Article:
Philosophy, Policy And Procedure

Written by Joe Driscoll

November 21, 2009

Everyone in the office always arrived well before starting time and remained until all the days work was done, even if that required some extra time. There never had been a need for a time clock or a sign-in sheet. The business was regulated by what needed to be done, there was a strong sense of commitment.

As the business grew, however, things began to change. Some of the newer employees arrived just at the time they were to begin and weren’t productive for another fifteen minutes or so. The office manager responded by calling an all employee meeting and instituted an official starting time.

It wasn’t long before some of the employees were abusing the new rule. Soon, the older employees began to resent the changes and what they perceived to be inequities. A second employee meeting resulted in the creation of a sign-in sheet to maintain a record of arrival times.

Over time it became generally known that certain employees were fudging the sign in times to make it look as though they had arrived earlier than they actually had. The five or ten minutes weren’t so bad, the issue of principle was. The older employees were offended by the concept of the sign-in sheet, a form of questioning their integrity.

The manager contemplated her next move. A time clock perhaps? What had happened to that nice cozy little office?

Every growing business develops a need for rules and regulations. It might begin with customer problems, employees or suppliers, but before too long there will be a need in all of these areas for formal administrative procedures. I can’t say for sure where the threshold is, it may be when you have two employees or perhaps at 20, but as your business grows, so do the rules, regulations and restrictions.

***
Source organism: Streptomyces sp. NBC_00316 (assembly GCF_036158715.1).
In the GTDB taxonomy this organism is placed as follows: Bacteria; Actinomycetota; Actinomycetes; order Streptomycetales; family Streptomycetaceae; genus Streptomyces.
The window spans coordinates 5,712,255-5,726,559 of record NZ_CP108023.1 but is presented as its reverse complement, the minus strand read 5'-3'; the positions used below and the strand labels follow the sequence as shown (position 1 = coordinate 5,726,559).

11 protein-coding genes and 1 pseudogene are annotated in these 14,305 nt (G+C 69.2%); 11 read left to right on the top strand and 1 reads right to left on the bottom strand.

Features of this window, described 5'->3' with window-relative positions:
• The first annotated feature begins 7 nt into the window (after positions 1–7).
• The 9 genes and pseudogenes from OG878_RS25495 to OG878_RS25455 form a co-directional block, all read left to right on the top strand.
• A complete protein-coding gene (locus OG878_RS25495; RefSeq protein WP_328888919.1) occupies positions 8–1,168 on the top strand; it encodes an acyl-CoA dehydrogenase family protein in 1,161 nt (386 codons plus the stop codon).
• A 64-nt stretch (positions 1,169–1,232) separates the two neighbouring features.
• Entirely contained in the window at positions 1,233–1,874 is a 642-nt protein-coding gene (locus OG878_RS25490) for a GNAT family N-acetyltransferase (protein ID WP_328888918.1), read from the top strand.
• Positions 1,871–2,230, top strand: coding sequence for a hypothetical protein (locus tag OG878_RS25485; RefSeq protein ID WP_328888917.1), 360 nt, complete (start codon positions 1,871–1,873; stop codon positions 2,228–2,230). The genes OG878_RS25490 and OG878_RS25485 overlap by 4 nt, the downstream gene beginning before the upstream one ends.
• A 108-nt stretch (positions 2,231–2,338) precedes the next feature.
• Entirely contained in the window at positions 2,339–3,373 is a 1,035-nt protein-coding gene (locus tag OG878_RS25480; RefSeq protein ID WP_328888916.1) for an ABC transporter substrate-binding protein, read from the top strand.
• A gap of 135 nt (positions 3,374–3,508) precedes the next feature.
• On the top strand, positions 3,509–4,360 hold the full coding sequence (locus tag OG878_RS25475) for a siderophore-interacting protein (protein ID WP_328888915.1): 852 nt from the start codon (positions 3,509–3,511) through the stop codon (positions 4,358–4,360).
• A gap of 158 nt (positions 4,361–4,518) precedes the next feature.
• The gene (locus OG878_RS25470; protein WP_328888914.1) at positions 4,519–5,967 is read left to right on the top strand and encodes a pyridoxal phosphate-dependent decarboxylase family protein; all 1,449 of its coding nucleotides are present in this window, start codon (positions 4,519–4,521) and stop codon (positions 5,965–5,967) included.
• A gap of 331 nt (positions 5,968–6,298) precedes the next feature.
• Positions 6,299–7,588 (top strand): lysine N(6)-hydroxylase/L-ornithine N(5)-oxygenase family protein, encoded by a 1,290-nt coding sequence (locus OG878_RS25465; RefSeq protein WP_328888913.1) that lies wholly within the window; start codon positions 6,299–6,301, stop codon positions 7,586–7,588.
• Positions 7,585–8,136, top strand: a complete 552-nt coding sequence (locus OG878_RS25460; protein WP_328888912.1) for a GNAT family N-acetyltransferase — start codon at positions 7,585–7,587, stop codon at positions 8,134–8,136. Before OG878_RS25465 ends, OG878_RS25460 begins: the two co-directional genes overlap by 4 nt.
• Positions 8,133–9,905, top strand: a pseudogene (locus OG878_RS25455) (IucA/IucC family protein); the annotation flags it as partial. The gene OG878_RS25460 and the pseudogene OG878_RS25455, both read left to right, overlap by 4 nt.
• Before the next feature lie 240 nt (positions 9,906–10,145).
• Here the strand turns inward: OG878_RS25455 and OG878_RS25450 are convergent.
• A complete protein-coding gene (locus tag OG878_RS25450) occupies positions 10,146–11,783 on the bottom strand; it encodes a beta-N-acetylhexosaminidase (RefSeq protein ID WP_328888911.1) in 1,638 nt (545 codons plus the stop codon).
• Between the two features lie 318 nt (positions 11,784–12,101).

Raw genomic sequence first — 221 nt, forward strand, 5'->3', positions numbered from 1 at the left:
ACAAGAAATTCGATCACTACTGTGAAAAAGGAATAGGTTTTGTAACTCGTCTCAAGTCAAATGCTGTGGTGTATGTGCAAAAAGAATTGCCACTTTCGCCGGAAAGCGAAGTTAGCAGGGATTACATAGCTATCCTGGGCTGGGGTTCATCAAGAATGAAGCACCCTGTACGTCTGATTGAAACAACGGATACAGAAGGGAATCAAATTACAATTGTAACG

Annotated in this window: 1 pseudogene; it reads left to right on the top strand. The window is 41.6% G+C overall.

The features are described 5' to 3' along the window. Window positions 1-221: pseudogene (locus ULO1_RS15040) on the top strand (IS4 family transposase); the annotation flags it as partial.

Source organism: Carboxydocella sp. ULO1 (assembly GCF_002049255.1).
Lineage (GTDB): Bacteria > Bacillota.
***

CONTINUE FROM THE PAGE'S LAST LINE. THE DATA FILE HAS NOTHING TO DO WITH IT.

This is a crucial transition period for any organization. Items such as normal working hours, vacation schedules, customer relations, purchasing procedures, and salaries, all of which originally took care of themselves, now require some formality.

The new restrictions generally prove to be inadequate. The transition rarely goes smoothly as the first “rules” don’t make anybody happy. Exceptions will be made, more rules, more problems and more frustration will follow. It is at this time that founders and managers often become frustrated while others become confused.

Responding to problems with rules, regulations and restrictions, is a common trap for a growing business, a trap which many well established companies never escape. It doesn’t need to be that way. If a business takes the time to articulate its philosophy on the major issues that it will face, the problems can be resolved in an orderly and consistent manner.

Philosophy, policy and procedure hold the solution to this transition. Start with the articulation of your company’s philosophy, establish policies that embody those philosophies and implement procedures that will insure that your business operates consistent with your established policy.

It’s not uncommon for a company to make well intended statements about its philosophy. Unless these statements are well thought out, formalized and supported with consistent policies and procedures to insure their implementation however, they will cause more problems than they will solve.

Let’s take another look at that office that’s quickly progressed from formalizing a starting time to a sign-in sheet and is about to bring out the big guns with the installation of a time clock. While it sometimes may seem obvious, stating the company’s philosophy on issues such as integrity and employee responsibility will contribute to an environment in which even the smallest indiscretions will be understood to be unacceptable.

A company that articulates a philosophy that puts responsibility on individuals has a responsibility to inform its employees of its policies concerning all issues, even little ones like what it means to be on time for work, for which they will be responsible.

A policy needs a procedure to insure its effective implementation. A procedure that effects control on an exception basis is compatible with a philosophy of individual responsibility. If an employee is going to be late they should notify their manager.

When the problems occur, as they surely will, take the time to think them through. Communicate early, openly, and often. And use philosophy, policy and procedures in place of rules, regulations and restrictions. Its better than buying another time clock.

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